When governments become States parties to a convention, they can identify that they will not be bound to particular elements of that treaty. This is known as ‘entering a reservation’ and in the CEDAW Convention this is permitted under Article 28. Sometimes States parties can also make declarations. These have the same effect as reservations.

Nevertheless, there are limits to this process: Article 28(2) precludes any reservation that is incompatible with the object and purpose of the CEDAW Convention. Furthermore, reservations are meant to be temporary so that a States party can take steps to remove obstacles to the implementation of the articles it has reserved.

Countries have filed many formal reservations to the CEDAW Convention. In fact, it is the most heavily reserved treaty in the UN human rights system. Many of the reservations address key elements of the CEDAW Convention, including the nature of steps to be taken to eliminate discrimination (particularly Article 2) and the primacy of existing family law codes (particularly Article 5 and Article 16). Additionally, a number of States parties have reserved against the resolution of disputes on interpretation or application of the CEDAW Convention by the International Court of Justice.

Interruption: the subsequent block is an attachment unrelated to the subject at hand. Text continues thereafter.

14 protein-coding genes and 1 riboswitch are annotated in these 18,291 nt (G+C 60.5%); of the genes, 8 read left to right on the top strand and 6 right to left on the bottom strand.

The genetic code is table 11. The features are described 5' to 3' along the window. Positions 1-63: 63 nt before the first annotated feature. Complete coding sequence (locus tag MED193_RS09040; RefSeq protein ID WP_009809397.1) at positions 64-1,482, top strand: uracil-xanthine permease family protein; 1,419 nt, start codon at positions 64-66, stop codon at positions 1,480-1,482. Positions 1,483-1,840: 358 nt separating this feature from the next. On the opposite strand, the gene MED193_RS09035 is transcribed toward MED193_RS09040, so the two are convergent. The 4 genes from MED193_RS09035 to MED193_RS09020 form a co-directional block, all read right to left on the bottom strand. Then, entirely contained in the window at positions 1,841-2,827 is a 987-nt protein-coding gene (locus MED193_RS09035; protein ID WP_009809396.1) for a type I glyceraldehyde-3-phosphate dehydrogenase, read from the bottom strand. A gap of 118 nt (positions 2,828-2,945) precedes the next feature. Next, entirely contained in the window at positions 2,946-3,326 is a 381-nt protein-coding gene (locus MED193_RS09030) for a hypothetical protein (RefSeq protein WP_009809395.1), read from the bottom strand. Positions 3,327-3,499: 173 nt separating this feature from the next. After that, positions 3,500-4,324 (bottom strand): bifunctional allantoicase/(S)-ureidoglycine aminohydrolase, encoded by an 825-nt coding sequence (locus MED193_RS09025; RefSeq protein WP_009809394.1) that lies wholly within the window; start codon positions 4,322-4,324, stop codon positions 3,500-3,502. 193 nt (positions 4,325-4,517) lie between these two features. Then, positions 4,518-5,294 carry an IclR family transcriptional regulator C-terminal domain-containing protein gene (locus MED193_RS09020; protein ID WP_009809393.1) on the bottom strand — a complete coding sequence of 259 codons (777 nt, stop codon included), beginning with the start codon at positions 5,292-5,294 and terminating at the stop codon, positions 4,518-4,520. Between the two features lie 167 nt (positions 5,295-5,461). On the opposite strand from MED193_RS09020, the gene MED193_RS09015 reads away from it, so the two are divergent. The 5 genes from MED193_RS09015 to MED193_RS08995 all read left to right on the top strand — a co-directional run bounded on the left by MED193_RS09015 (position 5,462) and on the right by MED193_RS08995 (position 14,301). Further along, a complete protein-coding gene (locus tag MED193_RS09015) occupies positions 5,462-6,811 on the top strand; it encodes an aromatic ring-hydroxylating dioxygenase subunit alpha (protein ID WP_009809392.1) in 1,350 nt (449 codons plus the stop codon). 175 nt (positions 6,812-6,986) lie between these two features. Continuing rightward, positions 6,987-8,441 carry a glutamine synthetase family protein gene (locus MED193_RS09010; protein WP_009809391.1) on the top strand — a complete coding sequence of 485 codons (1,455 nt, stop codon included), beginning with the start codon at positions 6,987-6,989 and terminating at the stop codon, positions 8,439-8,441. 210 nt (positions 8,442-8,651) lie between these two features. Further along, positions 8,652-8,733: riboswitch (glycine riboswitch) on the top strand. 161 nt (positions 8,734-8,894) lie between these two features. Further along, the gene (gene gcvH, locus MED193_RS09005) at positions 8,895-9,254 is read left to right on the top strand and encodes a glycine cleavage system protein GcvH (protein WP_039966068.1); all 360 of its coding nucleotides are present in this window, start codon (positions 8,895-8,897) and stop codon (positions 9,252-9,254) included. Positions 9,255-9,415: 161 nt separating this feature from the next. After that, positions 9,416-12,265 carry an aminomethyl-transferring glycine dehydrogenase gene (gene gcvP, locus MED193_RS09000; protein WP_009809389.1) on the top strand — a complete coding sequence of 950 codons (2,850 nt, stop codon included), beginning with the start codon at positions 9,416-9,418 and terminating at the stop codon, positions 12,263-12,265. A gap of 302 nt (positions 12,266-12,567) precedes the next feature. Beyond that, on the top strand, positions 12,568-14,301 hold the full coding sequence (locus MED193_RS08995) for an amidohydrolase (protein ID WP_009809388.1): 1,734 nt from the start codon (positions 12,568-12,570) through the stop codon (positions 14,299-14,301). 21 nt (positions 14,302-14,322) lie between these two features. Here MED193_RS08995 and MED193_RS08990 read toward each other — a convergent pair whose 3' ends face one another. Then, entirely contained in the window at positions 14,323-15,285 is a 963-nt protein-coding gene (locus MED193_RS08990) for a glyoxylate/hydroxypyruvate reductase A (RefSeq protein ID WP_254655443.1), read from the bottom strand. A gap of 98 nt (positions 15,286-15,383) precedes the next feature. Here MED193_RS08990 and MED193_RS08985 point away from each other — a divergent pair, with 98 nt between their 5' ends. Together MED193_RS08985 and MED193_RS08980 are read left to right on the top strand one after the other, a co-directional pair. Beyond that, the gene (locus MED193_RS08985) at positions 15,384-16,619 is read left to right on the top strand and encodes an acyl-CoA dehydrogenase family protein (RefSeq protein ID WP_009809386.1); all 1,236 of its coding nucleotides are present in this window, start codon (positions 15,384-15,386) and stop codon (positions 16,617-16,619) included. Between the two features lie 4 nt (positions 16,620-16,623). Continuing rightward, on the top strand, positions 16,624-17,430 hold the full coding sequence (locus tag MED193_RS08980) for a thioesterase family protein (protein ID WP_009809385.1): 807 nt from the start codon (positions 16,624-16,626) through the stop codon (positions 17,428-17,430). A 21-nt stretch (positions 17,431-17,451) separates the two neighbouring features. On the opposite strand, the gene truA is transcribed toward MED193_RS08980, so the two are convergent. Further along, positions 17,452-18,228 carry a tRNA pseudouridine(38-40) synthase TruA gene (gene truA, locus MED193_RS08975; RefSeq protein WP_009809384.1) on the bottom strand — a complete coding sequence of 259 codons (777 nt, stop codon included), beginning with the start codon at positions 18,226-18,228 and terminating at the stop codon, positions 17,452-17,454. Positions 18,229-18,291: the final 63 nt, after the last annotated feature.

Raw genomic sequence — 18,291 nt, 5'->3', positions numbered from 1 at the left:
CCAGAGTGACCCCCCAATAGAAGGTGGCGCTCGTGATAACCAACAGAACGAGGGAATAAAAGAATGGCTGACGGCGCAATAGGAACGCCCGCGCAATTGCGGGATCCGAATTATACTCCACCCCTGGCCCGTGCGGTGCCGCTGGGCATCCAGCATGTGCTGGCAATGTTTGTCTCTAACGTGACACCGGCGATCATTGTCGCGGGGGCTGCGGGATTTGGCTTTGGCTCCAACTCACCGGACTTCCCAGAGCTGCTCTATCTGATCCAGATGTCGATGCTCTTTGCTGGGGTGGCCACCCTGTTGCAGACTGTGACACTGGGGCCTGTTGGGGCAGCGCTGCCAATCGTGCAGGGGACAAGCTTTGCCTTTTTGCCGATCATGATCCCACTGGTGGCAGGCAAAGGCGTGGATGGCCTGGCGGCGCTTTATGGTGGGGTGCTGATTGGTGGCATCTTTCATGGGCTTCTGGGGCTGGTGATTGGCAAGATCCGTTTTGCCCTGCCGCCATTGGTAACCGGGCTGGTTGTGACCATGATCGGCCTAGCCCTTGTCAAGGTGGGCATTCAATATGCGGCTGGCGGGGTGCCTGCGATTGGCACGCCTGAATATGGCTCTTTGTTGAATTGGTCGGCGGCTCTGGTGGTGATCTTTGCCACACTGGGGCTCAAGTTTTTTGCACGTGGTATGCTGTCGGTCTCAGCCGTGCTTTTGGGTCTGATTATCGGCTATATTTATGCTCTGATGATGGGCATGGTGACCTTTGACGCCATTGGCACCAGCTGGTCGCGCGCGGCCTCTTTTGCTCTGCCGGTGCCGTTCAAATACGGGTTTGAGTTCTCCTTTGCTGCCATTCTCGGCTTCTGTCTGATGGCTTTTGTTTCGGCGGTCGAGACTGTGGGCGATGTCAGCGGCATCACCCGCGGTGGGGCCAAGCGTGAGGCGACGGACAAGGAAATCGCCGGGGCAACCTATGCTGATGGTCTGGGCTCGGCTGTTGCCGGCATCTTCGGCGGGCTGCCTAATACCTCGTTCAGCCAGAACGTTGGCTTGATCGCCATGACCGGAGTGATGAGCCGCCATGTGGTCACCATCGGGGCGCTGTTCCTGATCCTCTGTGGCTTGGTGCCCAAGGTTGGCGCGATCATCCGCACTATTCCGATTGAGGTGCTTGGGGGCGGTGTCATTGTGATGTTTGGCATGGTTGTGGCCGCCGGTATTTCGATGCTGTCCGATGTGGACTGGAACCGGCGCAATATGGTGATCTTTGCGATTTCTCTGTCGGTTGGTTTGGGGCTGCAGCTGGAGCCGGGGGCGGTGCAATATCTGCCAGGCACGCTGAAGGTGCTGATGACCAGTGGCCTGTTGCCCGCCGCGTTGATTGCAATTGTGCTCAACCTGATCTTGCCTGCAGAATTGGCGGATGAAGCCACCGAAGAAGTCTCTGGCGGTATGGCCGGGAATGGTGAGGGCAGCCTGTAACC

The UN maintains a database with all the reservations, where you can also access objections to reservations made by other States parties.